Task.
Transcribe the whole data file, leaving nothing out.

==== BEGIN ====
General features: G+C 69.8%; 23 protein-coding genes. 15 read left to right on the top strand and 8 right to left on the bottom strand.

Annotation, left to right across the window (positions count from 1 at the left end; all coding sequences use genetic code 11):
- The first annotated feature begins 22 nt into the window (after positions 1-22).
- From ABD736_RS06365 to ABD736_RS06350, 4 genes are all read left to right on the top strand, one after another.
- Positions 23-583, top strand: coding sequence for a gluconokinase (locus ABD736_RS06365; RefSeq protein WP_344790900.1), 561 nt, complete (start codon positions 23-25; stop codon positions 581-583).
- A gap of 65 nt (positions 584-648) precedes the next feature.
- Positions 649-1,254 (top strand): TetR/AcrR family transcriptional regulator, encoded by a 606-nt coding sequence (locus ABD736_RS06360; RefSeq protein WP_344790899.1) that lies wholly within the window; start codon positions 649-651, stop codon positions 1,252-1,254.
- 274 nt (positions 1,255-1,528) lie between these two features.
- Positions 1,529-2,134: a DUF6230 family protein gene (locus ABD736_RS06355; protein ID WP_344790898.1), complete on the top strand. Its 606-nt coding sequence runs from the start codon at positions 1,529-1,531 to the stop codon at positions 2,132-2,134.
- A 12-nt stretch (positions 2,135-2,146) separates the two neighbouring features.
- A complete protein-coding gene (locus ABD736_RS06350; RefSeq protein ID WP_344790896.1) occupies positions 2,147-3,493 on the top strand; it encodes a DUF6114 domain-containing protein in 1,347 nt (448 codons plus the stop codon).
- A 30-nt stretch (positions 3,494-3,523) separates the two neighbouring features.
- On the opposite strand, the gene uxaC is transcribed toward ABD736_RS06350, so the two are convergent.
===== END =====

General features: G+C 69.8%; 23 protein-coding genes. 15 read left to right on the top strand and 8 right to left on the bottom strand.

Annotation, left to right across the window (positions count from 1 at the left end; all coding sequences use genetic code 11):
- The first annotated feature begins 22 nt into the window (after positions 1-22).
- From ABD736_RS06365 to ABD736_RS06350, 4 genes are all read left to right on the top strand, one after another.
- Positions 23-583, top strand: coding sequence for a gluconokinase (locus ABD736_RS06365; RefSeq protein WP_344790900.1), 561 nt, complete (start codon positions 23-25; stop codon positions 581-583).
- A gap of 65 nt (positions 584-648) precedes the next feature.
- Positions 649-1,254 (top strand): TetR/AcrR family transcriptional regulator, encoded by a 606-nt coding sequence (locus ABD736_RS06360; RefSeq protein WP_344790899.1) that lies wholly within the window; start codon positions 649-651, stop codon positions 1,252-1,254.
- 274 nt (positions 1,255-1,528) lie between these two features.
- Positions 1,529-2,134: a DUF6230 family protein gene (locus ABD736_RS06355; protein ID WP_344790898.1), complete on the top strand. Its 606-nt coding sequence runs from the start codon at positions 1,529-1,531 to the stop codon at positions 2,132-2,134.
- A 12-nt stretch (positions 2,135-2,146) separates the two neighbouring features.
- A complete protein-coding gene (locus ABD736_RS06350; RefSeq protein ID WP_344790896.1) occupies positions 2,147-3,493 on the top strand; it encodes a DUF6114 domain-containing protein in 1,347 nt (448 codons plus the stop codon).
- A 30-nt stretch (positions 3,494-3,523) separates the two neighbouring features.
- On the opposite strand, the gene uxaC is transcribed toward ABD736_RS06350, so the two are convergent.